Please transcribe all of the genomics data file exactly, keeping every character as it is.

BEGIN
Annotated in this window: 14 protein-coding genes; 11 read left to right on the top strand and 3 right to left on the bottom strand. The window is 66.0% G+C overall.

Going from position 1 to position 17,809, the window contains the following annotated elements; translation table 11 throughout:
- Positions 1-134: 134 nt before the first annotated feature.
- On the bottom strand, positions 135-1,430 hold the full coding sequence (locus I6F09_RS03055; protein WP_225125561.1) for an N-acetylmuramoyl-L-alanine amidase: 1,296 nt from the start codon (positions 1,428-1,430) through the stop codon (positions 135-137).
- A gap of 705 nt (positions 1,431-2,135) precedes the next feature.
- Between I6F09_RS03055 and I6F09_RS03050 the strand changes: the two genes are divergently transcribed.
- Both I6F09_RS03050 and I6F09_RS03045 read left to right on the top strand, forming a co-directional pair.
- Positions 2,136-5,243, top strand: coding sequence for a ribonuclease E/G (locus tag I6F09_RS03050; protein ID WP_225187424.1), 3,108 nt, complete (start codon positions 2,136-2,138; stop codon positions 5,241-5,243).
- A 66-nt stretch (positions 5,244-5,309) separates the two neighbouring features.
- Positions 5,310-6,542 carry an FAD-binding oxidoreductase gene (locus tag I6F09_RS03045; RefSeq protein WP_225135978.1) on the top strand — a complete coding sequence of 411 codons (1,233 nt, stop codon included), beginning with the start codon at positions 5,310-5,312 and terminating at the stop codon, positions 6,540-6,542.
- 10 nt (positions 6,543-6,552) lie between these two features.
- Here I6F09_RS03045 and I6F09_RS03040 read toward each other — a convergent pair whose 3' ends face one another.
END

Annotated in this window: 14 protein-coding genes; 11 read left to right on the top strand and 3 right to left on the bottom strand. The window is 66.0% G+C overall.

Going from position 1 to position 17,809, the window contains the following annotated elements; translation table 11 throughout:
- Positions 1-134: 134 nt before the first annotated feature.
- On the bottom strand, positions 135-1,430 hold the full coding sequence (locus I6F09_RS03055; protein WP_225125561.1) for an N-acetylmuramoyl-L-alanine amidase: 1,296 nt from the start codon (positions 1,428-1,430) through the stop codon (positions 135-137).
- A gap of 705 nt (positions 1,431-2,135) precedes the next feature.
- Between I6F09_RS03055 and I6F09_RS03050 the strand changes: the two genes are divergently transcribed.
- Both I6F09_RS03050 and I6F09_RS03045 read left to right on the top strand, forming a co-directional pair.
- Positions 2,136-5,243, top strand: coding sequence for a ribonuclease E/G (locus tag I6F09_RS03050; protein ID WP_225187424.1), 3,108 nt, complete (start codon positions 2,136-2,138; stop codon positions 5,241-5,243).
- A 66-nt stretch (positions 5,244-5,309) separates the two neighbouring features.
- Positions 5,310-6,542 carry an FAD-binding oxidoreductase gene (locus tag I6F09_RS03045; RefSeq protein WP_225135978.1) on the top strand — a complete coding sequence of 411 codons (1,233 nt, stop codon included), beginning with the start codon at positions 5,310-5,312 and terminating at the stop codon, positions 6,540-6,542.
- 10 nt (positions 6,543-6,552) lie between these two features.
- Here I6F09_RS03045 and I6F09_RS03040 read toward each other — a convergent pair whose 3' ends face one another.